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Barrett, Keith Joy (?–1917)

The announcement of the death of Captain Barrett, son of Dr. James William Barrett from wounds received in action, was published some weeks ago, when the news arrived by cable message. By the latest mail, letters have now reached Melbourne from brother officers of Captain Barrett, which tell how he met his death, and bear testimony to the deep regard felt for him by the officers and men with whom he served. On April 13 he commanded a company supporting his battalion in an advance, and, although wounded early in the attack, he remained in command, and led the company through three hostile barrages, a distance of over 1,700 yards across the open. His wound was in the face, and, though unable to speak, he continued to issue his orders in writing. Colonel North, the commanding officer of the 4th Royal Fusilieres wrote on April 20 to Captain Barrett's father:—

'Dear Colonel Barrett—I cannot tell you how deeply I sympathise with you in the loss of your most gallant son. He was one of the finest characters I have ever met. Brave to a fault, absolutely fearless, cool, self-reliant, most unselfish and kind-hearted, with the highest ideals of honour, duty and loyalty. In my 27 years service, I have never met a better or more capable officer. His death has cast a deep gloom over the whole battalion who were devoted to him. Not only was he a first class company commander but was an excellent second in command, and had I been hit he would have commanded the regiment. The bigade commander (General Potter) thought him the best company commander in the 2nd Division. We all hoped that his splendid courage and vitality would pull him through. Your son behaved magnificently both on April 9 when he held the post of honour in the capture of the Harp near Arras, and on the 13th, when he was mortally wounded and died on April 16 at Etaples.  Our success on April 9 was greatly due to your son's fine leadership, and his behaviour on the 13th was simply magnificent. He was the most popular officer in the battalion with all ranks. He was a son to be proud of, and the world is a worst place since he has gone. No words of mine can adequately express my deep sympathy and that of the battalion, and especially his own 'D' company, at the loss of one of the finest officers and charming men I have ever met.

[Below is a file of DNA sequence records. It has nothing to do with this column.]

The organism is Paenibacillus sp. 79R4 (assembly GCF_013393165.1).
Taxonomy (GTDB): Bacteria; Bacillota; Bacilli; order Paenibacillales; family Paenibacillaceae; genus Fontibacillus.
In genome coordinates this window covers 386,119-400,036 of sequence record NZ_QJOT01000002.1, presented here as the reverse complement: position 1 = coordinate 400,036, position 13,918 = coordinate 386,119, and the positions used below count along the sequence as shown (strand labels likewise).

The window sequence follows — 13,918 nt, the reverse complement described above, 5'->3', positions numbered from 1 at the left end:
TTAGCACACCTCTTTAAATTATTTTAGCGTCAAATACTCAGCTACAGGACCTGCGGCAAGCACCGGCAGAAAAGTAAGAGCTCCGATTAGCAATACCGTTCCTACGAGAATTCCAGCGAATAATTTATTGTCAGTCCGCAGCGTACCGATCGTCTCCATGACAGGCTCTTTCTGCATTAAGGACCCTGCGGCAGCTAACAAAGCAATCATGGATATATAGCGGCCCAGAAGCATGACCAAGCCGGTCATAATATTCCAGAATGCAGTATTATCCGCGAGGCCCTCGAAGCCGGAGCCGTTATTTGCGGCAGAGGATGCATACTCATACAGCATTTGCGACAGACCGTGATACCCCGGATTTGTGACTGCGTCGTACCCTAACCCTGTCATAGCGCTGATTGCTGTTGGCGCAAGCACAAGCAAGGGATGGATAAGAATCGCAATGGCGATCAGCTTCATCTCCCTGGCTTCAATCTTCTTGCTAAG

Captain Barrett was one of the early graduates in agriculture at the Melbourne University, and immediately after the outbreak of war he went with the Field Ambulance to Egypt, where he enlisted in the 2nd Royal Fusiliers, in which he was appointed a lieutenant. He was subsequently promoted to be captain, and was mentioned in despatches "for distinguished and gallant services and devotion to duty".

Original publication

Citation details

'Barrett, Keith Joy (?–1917)', Obituaries Australia, National Centre of Biography, Australian National University, http://oa.anu.edu.au/obituary/barrett-keith-joy-1537/text1553, accessed 22 November 2017.

© Copyright Obituaries Australia, 2010-2017

Life Summary [details]

Death

16 April 1917
Etaples, France

Cause of Death

war wounds

Cultural Heritage
Education
Occupation
Military Service